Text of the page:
The protesters managed to halt traffic at the entrance to the settlement for about 20 minutes, before Israeli forces managed to remove them from the road and onto the pavement. Two of the Palestinian protesters were detained and taken to the adjacent police station.https://www.youtube.com/watch?feature=player_embedded&v=66jn–Wmt28
The Ma’ale Adumim Jewish-only settlement is located 7 km east of Jerusalem, and is the third largest in the West Bank, with about 35,000 residents. The entrance that was blocked, leads to the Israeli police’s Judea and Samaria Central Unit’s interrogation center, one of the biggest in the West Bank.
More than three weeks ago, some 2,000 Palestinian prisoners have launched an open-ended hunger strike and their life is in danger. Their demands are simple and the strike’s slogan, echoing through the prison walls, is just as plain- freedom or death. The lives of all prisoners on strike are currently under danger, but among them is a smaller group, which has been striking for a longer period and whose lives are under immediate threat.
Thaer Halahleh and Bilal Diab have not eaten for more than 70 days – since the 29th of February. Israeli courts have rejected their appeals and refused to free them from administrative detention where they remain without charge or trial, subject to secret evidence and secret allegations. They are in critical condition.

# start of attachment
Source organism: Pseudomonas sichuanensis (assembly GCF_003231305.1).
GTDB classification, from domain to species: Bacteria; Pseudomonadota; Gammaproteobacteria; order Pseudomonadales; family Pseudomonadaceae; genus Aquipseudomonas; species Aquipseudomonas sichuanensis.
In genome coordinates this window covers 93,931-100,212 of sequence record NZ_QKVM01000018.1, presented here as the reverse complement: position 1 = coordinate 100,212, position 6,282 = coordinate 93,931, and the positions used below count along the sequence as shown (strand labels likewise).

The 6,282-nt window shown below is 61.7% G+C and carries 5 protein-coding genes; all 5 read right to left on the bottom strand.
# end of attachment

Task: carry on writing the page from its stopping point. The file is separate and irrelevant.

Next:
Hassan Safadi has been refusing food since the 2nd of March, Omar Abu Shalal, 54, since the 4th of March, Mahmoud Sarsak, the only Gazan to have been incarcerated under Israel’s Illegal Combatants Law, since the 24th of March, Mohammed al-Taj, 40, also since the 24th of March and Ja’afar Ezzadeen, 41, since the 27th of march.
The Prisoners’ key demands include:
- Ending the policy of solitary confinement and isolation;
- End to the use of administrative detentions;
- The restoration of visitation rights to families of prisoners from the Gaza Strip, a right that has been denied to all families for more than 6 years;
- Canceling ‘Shalit’ law, which restricts prisoners’ access to educational materials as punitive measure. The law remains intact despite a prisoner swap deal last October.
- Ending systematic humiliation, including arbitrary strip searches, nightly raids and collective punishment.
Palestinian prisoners on hunger strike have been hit hard with retaliation from Israel Prison Services, including beatings, transferring from one prison to another, confiscation of salt (an act that could have severe health consequences for hunger strikers), denial of family and lawyer visits, and isolation and solitary confinement of hunger strikers.
In response, Human Rights Watch issued a statement chiding Israel’s over its administrative detention policy; it said, “It shouldn’t take the self-starvation of Palestinian prisoners for Israel to realize it is violating their due process rights.” Amnesty International also issued a call for urgent action from individuals around the world to contact Israeli authorities about Bilal Diab and Thaer Halahleh.